Proceedings of the 21st Annual Workshop of the Australasian Language Technology Association

Smaranda Muresan, Vivian Chen, Kennington Casey, Vandyke David, Dethlefs Nina, Inoue Koji, Ekstedt Erik, Ultes Stefan (Editors)

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Melbourne, Australia
Association for Computational Linguistics
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Proceedings of the 21st Annual Workshop of the Australasian Language Technology Association
Smaranda Muresan | Vivian Chen | Kennington Casey | Vandyke David | Dethlefs Nina | Inoue Koji | Ekstedt Erik | Ultes Stefan

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BanglaClickBERT: Bangla Clickbait Detection from News Headlines using Domain Adaptive BanglaBERT and MLP Techniques
Saman Sarker Joy | Tanusree Das Aishi | Naima Tahsin Nodi | Annajiat Alim Rasel

News headlines or titles that deliberately persuade readers to view a particular online content are referred to as clickbait. There have been numerous studies focused on clickbait detection in English language, compared to that, there have been very few researches carried out that address clickbait detection in Bangla news headlines. In this study, we have experimented with several distinctive transformers models, namely BanglaBERT and XLM-RoBERTa. Additionally, we introduced a domain-adaptive pretrained model, BanglaClickBERT. We conducted a series of experiments to identify the most effective model. The dataset we used for this study contained 15,056 labeled and 65,406 unlabeled news headlines; in addition to that, we have collected more unlabeled Bangla news headlines by scraping clickbait-dense websites making a total of 1 million unlabeled news headlines in order to make our BanglaClickBERT. Our approach has successfully surpassed the performance of existing state-of-the-art technologies providing a more accurate and efficient solution for detecting clickbait in Bangla news headlines, with potential implications for improving online content quality and user experience.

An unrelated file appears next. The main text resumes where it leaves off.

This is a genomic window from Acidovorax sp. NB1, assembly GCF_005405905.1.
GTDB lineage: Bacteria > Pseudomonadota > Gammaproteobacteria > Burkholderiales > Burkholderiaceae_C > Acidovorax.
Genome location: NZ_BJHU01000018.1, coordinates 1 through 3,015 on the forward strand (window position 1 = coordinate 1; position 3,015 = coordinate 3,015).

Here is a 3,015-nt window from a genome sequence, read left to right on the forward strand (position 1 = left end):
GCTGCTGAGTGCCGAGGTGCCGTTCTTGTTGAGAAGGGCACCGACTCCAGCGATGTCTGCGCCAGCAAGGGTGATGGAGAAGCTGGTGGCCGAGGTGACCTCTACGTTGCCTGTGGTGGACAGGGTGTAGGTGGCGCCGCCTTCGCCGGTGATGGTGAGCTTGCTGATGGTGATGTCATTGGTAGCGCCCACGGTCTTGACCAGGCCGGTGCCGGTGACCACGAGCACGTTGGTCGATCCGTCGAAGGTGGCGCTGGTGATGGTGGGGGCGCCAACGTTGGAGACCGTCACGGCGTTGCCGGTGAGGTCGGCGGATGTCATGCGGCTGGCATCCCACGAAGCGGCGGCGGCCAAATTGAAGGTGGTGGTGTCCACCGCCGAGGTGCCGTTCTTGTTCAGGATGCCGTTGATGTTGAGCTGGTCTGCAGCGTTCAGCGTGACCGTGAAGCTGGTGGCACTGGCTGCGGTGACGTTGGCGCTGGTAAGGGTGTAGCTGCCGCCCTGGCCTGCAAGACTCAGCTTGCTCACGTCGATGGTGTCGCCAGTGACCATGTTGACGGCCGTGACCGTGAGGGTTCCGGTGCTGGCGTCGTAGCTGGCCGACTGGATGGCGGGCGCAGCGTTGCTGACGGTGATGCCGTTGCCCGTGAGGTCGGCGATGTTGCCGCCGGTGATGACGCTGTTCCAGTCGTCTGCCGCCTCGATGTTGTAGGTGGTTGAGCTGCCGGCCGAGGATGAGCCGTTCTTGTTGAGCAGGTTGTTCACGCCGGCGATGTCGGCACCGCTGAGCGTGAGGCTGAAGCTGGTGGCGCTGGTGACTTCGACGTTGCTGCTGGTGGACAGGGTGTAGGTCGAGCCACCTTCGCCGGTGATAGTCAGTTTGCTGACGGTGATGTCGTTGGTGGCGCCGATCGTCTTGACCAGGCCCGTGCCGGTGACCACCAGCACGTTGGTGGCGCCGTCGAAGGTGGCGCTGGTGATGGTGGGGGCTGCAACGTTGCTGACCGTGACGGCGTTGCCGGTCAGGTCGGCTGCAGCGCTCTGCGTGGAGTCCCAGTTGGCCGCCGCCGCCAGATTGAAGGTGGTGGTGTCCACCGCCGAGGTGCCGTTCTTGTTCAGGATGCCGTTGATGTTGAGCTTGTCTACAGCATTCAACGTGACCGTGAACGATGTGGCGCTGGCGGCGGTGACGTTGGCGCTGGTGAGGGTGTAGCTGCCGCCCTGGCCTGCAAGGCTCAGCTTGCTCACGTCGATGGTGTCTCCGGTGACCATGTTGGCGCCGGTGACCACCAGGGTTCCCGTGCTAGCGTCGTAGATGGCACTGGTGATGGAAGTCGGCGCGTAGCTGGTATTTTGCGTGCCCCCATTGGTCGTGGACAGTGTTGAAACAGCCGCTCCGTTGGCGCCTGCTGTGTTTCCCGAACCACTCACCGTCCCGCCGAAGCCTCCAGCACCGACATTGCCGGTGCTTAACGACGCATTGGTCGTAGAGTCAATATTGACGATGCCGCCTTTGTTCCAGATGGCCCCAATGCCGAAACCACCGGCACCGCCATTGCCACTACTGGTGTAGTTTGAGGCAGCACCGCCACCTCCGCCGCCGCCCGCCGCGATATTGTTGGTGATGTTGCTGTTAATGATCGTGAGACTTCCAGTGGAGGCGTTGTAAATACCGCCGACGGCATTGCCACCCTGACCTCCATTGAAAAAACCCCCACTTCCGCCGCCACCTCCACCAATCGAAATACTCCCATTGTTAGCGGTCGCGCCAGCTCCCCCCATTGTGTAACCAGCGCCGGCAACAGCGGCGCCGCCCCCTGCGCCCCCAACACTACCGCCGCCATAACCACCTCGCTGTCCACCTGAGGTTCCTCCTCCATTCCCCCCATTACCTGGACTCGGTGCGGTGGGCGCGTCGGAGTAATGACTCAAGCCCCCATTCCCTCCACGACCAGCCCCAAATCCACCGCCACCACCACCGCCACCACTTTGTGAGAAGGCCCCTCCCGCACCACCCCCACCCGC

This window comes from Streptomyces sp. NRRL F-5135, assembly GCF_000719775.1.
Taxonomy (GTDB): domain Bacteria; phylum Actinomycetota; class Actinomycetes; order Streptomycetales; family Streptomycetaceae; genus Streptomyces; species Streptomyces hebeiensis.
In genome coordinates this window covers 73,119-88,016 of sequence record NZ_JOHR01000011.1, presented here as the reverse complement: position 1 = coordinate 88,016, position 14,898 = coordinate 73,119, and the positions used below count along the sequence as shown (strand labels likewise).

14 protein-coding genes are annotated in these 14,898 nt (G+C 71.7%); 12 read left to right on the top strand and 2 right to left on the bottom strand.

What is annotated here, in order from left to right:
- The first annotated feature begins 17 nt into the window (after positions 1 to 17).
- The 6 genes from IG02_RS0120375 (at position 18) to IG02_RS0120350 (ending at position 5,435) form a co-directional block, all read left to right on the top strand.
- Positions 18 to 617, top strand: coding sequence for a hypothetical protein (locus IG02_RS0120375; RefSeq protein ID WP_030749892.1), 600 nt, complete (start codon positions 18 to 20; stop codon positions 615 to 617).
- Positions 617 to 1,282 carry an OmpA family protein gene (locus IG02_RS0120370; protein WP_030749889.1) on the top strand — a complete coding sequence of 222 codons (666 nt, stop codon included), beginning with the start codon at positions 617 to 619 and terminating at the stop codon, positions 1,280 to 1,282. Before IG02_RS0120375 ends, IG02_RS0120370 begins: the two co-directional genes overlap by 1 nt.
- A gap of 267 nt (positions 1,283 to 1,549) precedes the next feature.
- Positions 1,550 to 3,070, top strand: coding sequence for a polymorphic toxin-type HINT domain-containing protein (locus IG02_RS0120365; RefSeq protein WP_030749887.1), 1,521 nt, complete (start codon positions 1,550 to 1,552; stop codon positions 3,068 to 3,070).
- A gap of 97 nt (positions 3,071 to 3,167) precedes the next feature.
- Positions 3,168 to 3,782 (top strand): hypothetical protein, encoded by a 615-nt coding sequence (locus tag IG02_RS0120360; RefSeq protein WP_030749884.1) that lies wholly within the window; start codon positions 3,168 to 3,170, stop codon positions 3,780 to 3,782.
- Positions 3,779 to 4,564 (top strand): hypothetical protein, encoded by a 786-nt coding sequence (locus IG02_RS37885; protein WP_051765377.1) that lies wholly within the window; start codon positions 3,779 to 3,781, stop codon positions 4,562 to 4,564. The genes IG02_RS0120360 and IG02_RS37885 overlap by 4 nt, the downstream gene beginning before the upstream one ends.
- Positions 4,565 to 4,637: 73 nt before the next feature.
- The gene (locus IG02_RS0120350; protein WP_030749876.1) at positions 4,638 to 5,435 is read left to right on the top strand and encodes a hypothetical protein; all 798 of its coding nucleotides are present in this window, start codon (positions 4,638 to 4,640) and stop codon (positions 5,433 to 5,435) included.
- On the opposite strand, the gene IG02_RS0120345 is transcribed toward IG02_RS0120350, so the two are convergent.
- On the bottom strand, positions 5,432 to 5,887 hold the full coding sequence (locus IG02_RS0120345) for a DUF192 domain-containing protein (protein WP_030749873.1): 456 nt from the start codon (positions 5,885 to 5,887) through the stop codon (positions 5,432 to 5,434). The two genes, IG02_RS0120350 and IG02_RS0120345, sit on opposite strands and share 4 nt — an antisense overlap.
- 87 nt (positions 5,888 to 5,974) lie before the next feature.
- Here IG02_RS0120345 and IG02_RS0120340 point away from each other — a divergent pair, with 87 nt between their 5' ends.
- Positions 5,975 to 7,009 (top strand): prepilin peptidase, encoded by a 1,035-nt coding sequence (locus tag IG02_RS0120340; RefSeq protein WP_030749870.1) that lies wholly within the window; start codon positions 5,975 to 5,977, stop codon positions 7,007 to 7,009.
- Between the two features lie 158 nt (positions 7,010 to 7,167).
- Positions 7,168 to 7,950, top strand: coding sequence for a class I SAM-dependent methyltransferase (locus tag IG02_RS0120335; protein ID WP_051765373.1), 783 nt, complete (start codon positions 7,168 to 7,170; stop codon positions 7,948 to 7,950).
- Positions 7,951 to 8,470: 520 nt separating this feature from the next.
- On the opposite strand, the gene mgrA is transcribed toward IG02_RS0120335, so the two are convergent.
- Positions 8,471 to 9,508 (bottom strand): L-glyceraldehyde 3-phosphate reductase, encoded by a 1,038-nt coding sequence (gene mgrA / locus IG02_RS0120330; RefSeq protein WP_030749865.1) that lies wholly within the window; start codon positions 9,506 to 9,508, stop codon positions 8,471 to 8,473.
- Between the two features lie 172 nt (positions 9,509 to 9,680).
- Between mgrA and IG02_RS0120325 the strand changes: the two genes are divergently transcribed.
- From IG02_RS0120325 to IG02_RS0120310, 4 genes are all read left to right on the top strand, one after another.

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Story Co-telling Dialogue Generation based on Multi-Agent Reinforcement Learning and Story Highlights
Yu-Kai Lee | Chia-Hui Chang

Retelling a story is one way to develop narrative skills in students, but it may present some challenges for English as Second Language (ESL) students who are learning new stories and vocabularies at the same time. The goal of this research is to develop a dialogue module for story co-telling for ESL students in order to help students to co-narrate an English story and enhance their narrative skills. However, story co-telling is a relatively underexplored and novel task. In order to understand the story content and select the right plot to continue the story co-telling based on the current dialogue, we utilize open domain information extraction techniques to construct a knowledge graph, and adopt multi-agent reinforcement learning methods to train two agents to select relevant facts from the knowledge graph and generate responses, jointly accomplishing the task of story co-telling. Compared to models that reply on chronological order, our model improves the performance from 67.0% to 70.8% through self-training with reward evaluation, achieving an increase of approximately 3.8%.

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Using C-LARA to evaluate GPT-4’s multilingual processing
ChatGPT C-LARA-Instance | Belinda Chiera | Cathy Chua | Chadi Raheb | Manny Rayner | Annika Simonsen | Zhengkang Xiang | Rina Zviel-Girshin

We present a cross-linguistic study in which the open source C-LARA platform was used to evaluate GPT-4’s ability to perform several key tasks relevant to Computer Assisted Language Learning. For each of the languages English, Farsi, Faroese, Mandarin and Russian, we instructed GPT-4, through C-LARA, to write six different texts, using prompts chosen to obtain texts of widely differing character. We then further instructed GPT-4 to annotate each text with segmentation markup, glosses and lemma/part-of-speech information; native speakers hand-corrected the texts and annotations to obtain error rates on the different component tasks. The C-LARA platform makes it easy to combine the results into a single multimodal document, further facilitating checking of their correctness. GPT-4’s performance varied widely across languages and processing tasks, but performance on different text genres was roughly comparable. In some cases, most notably glossing of English text, we found that GPT-4 was consistently able to revise its annotations to improve them.